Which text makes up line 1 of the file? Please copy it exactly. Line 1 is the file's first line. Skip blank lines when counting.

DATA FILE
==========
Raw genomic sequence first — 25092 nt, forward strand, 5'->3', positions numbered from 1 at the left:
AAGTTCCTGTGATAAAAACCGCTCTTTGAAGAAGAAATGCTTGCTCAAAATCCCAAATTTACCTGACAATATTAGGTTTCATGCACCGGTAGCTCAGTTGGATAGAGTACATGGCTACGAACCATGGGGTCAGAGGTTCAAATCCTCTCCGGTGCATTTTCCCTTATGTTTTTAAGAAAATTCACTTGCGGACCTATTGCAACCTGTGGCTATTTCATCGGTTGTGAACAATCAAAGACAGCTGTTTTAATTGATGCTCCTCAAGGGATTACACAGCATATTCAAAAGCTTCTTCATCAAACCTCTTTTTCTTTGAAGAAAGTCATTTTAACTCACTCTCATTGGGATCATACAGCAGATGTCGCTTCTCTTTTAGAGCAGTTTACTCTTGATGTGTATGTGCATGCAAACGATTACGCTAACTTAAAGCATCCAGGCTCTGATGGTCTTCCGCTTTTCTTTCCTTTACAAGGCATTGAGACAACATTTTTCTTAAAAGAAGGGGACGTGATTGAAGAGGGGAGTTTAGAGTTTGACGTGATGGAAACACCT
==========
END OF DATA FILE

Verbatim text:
Raw genomic sequence first — 25092 nt, forward strand, 5'->3', positions numbered from 1 at the left: